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Don't Sweat It
But Your Gym Clothes Could Be Toxic....
Today’s story is a hard one, even for me. When I’m feeling stressed, I go for long walks, usually in my yoga pants. I also love to get sweaty in the gym. In a world full of so much chaos, working out helps brings me some calm.
I hadn’t thought much about what my workout clothes were made of until this new research emerged earlier this year. Gah! Here we go….
Sports clothes are particularly problematic because most of their fabrics are made from synthetics like Spandex, nylon, and polyester, which are essentially plastic. These materials are made from petrochemicals, or the products obtained from petroleum refining. Many times, these clothes also contain harmful chemical additives such as phthalates, PFAS, and bisphenols.
A 2022 report by Toxic-Free Future, an environmental health research and advocacy organization, found that nearly three-quarters of products labeled as water- or stain-resistant tested positive for PFAS. Another study by the American Chemical Society found textile products sold in the U.S. and Canada contained high concentrations of PFAS in materials used in children's uniforms marketed as stain-resistant.
The problem is that when we sweat, chemical additives can leach out of clothing and get absorbed through our skin. Another route of toxic exposure!
In the study, researchers at the University of Birmingham in the United Kingdom looked at a class of compounds called brominated flame retardants (BFR), which are used to prevent burning in everything from fabrics to furnishings. Adverse health effects from exposure can include endocrine and thyroid disruption, immunotoxicity, reproductive toxicity, and cancer.
The scientists found that because sweat contains oil, and oil has a lipophilic chemical nature that encourages the chemicals in plastic to dissolve and diffuse, the oil in your body can leach chemicals from the plastic.
In short, the sweat “helps the bad chemicals to come out of the microplastic fibers and become available for human absorption,” Dr Mohamed Abdallah, an associate professor in environmental science at the University of Birmingham, and the principal investigator of the study, told The Guardian.
Flame retardants are added to some fabrics, but they are not always associated with sportswear. Further research is needed to know more about the type and quantity of chemicals that could escape from synthetic workout wear.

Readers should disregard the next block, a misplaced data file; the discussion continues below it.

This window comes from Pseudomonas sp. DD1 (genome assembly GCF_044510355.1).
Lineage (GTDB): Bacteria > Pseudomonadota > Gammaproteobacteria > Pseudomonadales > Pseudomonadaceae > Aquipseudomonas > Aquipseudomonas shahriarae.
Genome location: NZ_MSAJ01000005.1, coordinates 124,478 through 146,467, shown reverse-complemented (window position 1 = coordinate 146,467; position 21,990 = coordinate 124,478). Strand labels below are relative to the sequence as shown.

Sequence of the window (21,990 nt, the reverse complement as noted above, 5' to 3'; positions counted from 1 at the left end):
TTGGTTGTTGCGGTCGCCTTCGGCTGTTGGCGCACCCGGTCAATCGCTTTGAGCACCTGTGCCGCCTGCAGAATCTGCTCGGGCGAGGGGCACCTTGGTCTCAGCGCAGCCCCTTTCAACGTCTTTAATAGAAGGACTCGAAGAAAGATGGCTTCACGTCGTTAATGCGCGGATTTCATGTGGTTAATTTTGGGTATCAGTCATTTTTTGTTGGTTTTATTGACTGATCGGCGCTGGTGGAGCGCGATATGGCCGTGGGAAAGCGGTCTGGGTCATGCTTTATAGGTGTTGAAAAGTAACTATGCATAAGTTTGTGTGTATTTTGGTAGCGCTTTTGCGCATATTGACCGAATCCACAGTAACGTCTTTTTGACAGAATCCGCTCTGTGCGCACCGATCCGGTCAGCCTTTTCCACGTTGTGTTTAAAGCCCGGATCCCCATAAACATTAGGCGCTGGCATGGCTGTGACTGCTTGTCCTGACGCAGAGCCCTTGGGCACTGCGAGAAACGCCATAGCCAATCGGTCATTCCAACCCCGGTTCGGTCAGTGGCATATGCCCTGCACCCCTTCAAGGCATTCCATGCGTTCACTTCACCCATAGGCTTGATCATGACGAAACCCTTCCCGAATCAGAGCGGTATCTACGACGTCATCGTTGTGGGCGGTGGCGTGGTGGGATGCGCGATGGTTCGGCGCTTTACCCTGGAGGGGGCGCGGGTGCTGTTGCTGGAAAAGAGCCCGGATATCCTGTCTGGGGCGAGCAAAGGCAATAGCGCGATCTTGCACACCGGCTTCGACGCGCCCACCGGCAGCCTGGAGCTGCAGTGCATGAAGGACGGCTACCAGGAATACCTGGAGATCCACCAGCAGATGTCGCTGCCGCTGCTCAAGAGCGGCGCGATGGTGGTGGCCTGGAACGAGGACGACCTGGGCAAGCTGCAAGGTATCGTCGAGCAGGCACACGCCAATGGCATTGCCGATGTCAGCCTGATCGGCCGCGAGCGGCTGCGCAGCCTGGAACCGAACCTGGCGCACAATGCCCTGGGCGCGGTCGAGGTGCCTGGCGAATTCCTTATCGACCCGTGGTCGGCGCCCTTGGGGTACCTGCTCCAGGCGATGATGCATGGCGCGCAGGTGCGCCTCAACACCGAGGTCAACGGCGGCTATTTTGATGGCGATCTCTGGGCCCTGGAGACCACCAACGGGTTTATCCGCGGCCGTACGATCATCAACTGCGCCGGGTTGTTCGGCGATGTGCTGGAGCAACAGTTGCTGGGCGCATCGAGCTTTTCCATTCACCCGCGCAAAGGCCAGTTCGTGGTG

But Abdallah said the study implies that other chemical plastic additives, like bisphenols (which have been found at up to 40 times the safe limit of exposure in items from popular sportswear brands), phthalates and PFAS, “may leach out into sweat and become available for dermal absorption.”
The other issue is that chemicals in plastics bioaccumulate, so different and repeated exposure over time can certainly contribute to health problems. We just have so little research to help understand it all.
One cohort study from earlier this year of more than 560,000 people is cause for concern. Researchers found increasing rates of early-onset cancer in the U.S. (meaning people under 50), particularly women, with gastrointestinal, endocrine (including thyroid) and breast cancers rising at the fastest rates. In 2019, breast cancer had the highest number of incident early-onset cases.
Big Fashion’s Impact on Water
It’s also worth noting the fashion industry’s negative touch on our water and environment in general.
The industry emits up to 10 percent of global carbon emissions and continues to be the second-largest consumer of water, according to reporting in FairPlanet.
The production of synthetic fabrics also creates wastewater that releases lead, arsenic, benzene, and other pollutants into water sources.
Recent studies have shown that only one in 10 fashion companies keep track of their water pollution levels, while less than a quarter of companies have set goals to reduce water pollution across the supply-chain.
While many people have become accustomed to the look of sleek workout clothes, we have to consider their impact on our bodies and the environment.
When shopping, consider whenever possible natural fibers that require less water and that have less harmful chemicals in them such as organic linen, cotton, bamboo, or hemp. While the price tag is generally higher, the risk to your health is lower.
You can also reduce the amount of time you spend wearing synthetic clothing. Take your clothes off after your workout and change into more sustainable fibers.
Check out To Dye For: How Toxic Fashion is Making Us Sick — And How We Can Fight Back, by Alden Wicker, known as a Silent Spring for your wardrobe.
This post talks about which sustainable certifications for clothing are the most trustworthy.
I know it can be expensive to swap everything all at once, so start where you can and replace more of the synthetics with sustainable options as you can.
Have more ideas about how to avoid toxic chemicals especially as we enter into the holiday season? Share more in the comments below.